In Friday’s far-too-tense victory over Rutgers, the Huskies sent a vivid message that Chris Petersen is absolutely right when he says each season is its own entity, to be played out in an entirely new universe.

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PISCATAWAY, N.J. — You kept waiting for the separation, for the sparkle, for the dominance that was supposed to send the Huskies off on their way to another storied season with a season-opening laugher.

Waiting, and waiting.

Instead, the Huskies got a wakeup call every bit as jarring as the thunderous sack that sent Jake Browning crashing to the turf in the first quarter. This wasn’t a Washington squad flaunting its high ranking and toying with Rutgers like they did in last year’s opener when they led 24-0 after the first quarter. That was an instant message to the world that this was a team to be reckoned with.

Instead, in Friday’s far-too-tense 30-14 victory at High Point Solutions Stadium over that same Rutgers team — same in name only, to be sure — the Huskies sent a vivid message that Chris Petersen is absolutely right when he says each season is its own entity, to be played out in an entirely new universe.

The Huskies can still go every bit as far as they want to, which is one step farther than they did last year. This game did nothing to deter that. But it also gave them an outline for the improvement that will be necessary for that to happen.

“I think they’ll calm way down,’’ Petersen said. “There’s a lot of little things. Those headsets were buzzing the whole game with this little thing and that little thing.”

But, a little more alarmingly, some big things, too. The Huskies, Petersen said, need to shore up their run game (“average at best,’’ he called it) and improve their tackling. Petersen shared Browning’s general sentiment that the offense hadn’t played up to standards.

“I think we all felt that way. Rutgers did a nice job,’’ he said. “They kind of played more physical than we did, is my initial impression.”

That was mine, as well, an inescapable conclusion that is mind-boggling for the No. 8 team in the country when it’s facing a team that was winless in its conference last year. Granted, Rutgers could well be much improved. The Scarlet Knights have three well-regarded transfers, 11 new starters and a new offensive coordinator. But the Huskies still should have been able to distance themselves far more easily.

“We expected it to be a hard fight,’’ insisted wide receiver Dante Pettis. “They’re not the same team they were last year, and we knew that.”

Still, throughout the first half, you kept waiting for the Huskies to gain control and commence to romping in line with the 27½-point spread. And it never happened. Take away a brilliant, now-familiar 61-yard punt return for a touchdown by Pettis in the second quarter, and Rutgers, which jumped ahead 7-0 and didn’t trail until 3:50 was left in the half, was the more dominant team. They looked tougher and stronger than the Huskies. They won the battle up front. They executed better, and even seemed more fired up than UW — odd optics for a team with all fashion of glory visible in front of them.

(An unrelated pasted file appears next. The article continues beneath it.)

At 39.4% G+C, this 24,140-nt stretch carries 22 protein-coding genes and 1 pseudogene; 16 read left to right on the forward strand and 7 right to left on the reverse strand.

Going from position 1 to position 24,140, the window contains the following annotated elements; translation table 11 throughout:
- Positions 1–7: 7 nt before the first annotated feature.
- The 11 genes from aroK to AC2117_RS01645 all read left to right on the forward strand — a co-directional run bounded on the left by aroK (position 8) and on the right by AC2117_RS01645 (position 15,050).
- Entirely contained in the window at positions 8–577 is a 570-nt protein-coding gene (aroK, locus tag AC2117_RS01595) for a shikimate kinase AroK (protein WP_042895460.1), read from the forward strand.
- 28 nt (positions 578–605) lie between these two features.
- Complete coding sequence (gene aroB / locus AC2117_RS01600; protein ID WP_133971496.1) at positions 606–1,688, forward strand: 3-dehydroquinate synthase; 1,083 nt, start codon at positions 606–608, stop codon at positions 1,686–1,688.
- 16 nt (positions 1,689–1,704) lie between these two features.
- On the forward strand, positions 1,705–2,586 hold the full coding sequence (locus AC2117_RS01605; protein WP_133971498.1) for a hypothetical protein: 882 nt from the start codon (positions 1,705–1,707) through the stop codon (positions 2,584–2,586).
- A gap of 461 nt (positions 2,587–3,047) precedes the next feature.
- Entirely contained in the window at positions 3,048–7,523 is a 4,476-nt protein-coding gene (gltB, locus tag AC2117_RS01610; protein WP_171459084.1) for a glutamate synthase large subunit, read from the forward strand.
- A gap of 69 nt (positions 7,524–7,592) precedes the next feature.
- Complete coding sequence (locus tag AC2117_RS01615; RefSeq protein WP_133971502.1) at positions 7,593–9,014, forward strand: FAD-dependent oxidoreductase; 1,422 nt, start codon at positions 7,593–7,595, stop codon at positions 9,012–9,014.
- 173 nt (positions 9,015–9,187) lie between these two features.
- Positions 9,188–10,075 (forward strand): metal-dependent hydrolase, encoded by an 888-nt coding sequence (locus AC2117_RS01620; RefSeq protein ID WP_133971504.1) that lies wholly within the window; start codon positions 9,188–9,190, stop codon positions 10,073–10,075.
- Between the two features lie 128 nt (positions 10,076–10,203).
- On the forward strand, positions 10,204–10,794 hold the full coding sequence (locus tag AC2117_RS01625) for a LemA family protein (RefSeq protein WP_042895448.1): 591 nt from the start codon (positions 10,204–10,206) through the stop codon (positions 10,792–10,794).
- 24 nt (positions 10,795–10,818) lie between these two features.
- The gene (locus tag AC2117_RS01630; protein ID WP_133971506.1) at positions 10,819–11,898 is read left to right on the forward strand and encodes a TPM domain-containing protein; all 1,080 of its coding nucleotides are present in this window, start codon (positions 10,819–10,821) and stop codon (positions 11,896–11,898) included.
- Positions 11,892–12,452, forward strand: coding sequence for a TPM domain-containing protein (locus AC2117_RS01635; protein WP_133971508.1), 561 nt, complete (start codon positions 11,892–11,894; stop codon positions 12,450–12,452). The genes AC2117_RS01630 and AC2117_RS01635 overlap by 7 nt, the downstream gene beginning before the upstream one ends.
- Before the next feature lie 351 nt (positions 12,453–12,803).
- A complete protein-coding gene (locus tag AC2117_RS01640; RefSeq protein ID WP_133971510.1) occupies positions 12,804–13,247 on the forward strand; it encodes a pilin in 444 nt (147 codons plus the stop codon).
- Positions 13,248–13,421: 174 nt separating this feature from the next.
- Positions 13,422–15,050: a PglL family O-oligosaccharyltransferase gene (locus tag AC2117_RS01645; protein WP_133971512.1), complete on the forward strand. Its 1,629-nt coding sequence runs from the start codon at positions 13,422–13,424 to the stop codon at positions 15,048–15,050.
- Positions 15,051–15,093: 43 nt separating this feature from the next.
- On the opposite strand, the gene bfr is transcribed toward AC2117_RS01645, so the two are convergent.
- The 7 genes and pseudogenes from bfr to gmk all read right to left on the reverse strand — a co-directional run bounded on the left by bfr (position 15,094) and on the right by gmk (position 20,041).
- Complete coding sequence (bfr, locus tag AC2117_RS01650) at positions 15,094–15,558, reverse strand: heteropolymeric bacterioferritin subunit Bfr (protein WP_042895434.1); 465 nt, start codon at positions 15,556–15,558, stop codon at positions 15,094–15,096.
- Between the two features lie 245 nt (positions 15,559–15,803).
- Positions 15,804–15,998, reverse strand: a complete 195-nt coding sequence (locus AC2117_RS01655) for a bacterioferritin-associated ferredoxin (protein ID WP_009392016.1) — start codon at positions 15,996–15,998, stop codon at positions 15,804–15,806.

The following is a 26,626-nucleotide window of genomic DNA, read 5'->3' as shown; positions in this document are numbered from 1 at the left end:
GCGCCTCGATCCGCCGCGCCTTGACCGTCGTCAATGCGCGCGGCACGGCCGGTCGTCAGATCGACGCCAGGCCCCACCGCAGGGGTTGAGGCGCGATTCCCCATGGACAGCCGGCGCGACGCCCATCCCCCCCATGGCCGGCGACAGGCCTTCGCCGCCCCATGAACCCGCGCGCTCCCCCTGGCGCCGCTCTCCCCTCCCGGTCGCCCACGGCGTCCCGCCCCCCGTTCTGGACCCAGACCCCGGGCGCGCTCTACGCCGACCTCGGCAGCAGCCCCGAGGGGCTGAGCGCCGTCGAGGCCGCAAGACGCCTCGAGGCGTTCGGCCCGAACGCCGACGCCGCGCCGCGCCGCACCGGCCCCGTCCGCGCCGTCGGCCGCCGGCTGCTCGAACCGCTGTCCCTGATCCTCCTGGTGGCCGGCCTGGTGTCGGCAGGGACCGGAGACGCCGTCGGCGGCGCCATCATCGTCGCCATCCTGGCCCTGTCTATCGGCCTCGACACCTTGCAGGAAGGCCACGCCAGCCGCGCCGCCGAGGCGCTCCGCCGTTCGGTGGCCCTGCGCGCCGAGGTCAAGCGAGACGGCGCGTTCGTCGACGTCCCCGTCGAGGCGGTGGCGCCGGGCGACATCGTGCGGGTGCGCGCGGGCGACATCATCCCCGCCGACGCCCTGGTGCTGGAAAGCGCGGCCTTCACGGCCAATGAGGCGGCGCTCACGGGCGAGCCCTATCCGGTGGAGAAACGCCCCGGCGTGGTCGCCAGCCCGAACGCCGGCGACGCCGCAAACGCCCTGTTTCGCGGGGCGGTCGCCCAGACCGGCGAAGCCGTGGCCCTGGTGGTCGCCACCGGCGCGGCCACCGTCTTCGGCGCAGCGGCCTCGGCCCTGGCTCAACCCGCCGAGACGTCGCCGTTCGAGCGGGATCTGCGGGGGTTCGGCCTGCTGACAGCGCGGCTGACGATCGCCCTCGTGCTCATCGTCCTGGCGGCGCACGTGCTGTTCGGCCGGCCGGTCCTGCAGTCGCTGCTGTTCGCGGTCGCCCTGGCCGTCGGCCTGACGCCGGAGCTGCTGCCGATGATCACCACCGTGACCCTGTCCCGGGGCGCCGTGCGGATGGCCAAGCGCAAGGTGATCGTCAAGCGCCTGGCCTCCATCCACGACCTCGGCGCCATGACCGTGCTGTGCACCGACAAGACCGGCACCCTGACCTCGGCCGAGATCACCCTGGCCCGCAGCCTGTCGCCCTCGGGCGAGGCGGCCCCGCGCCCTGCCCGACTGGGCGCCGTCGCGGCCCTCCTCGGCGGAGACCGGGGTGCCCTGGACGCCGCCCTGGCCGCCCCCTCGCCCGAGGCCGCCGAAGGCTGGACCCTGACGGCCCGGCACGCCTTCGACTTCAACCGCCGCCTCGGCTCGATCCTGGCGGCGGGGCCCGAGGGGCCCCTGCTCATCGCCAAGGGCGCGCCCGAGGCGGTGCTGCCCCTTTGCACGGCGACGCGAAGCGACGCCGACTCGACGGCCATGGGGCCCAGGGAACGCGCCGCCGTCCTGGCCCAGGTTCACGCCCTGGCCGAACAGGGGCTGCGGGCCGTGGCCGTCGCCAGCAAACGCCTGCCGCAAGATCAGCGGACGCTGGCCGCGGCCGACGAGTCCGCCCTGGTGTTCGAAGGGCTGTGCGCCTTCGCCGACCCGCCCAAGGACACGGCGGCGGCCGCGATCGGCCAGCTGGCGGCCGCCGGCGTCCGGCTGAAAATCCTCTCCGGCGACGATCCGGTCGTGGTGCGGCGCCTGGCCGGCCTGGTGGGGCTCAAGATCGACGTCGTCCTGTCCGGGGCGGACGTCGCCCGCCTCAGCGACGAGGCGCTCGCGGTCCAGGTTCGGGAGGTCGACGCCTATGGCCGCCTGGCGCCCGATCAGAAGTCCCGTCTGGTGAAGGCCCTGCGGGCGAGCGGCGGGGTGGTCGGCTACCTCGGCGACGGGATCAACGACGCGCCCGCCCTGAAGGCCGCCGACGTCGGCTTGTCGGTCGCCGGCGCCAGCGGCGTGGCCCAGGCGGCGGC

The Huskies couldn’t run the ball in the first half, with Myles Gaskin mysteriously missing in action. They couldn’t convert on third downs, going 0 for 5 while the Scarlet Knights were going 5 of 10. Several times, the Huskies seemed to have Rutgers pinned, only to have it wiggle out of danger. Meanwhile, Washington had two drives start promisingly in Rutgers territory, only to fizzle into punts.

Things turned around in the second half as Gaskin was assimilated into the offense, Browning played well and the defense took control, but the Huskies still settled for field goals on a couple of forays into the red zone. They received a huge break when Rutgers, on successive drives into Husky territory, chose to punt on 4th-and-one rather than going for it. You don’t pull off upsets by playing it safe.

Asked about the impression some would have that the Huskies didn’t dominate as much as they should have, linebacker Keishawn Bierria shrugged and said, “I agree with them.’’

He added quickly, “The goal was to come out here and win the game. I don’t care if we won by one point, or if we went into overtime and won in OT. We definitely got that done, but we also definitely know we have to go back to the film and clean some things up and make sure we get to work next week.”

Bierria said that early adversity is a good thing for the team, and indeed Petersen will have no trouble getting their attention next week when they begin preparation for Montana. The key, the coach said, is how they respond.

“We won, and that’s what we were here for,’’ he said. “We got that done. But I do think it was a little bit of a wakeup call, like, ‘OK, we’ve got to go now.’ What that team so long ago last year did so well, we practiced and they got better. And I expect us to do that here.

“That’s what I’ve been saying. It’s not last year’s team. It’s a whole new team. Some guys are back, there’s some young guys that can change everything. We’ll get better. … I don’t think anyone panicked or anything like that. But I could sense toward the end of the game, they do think we have a ways to go.”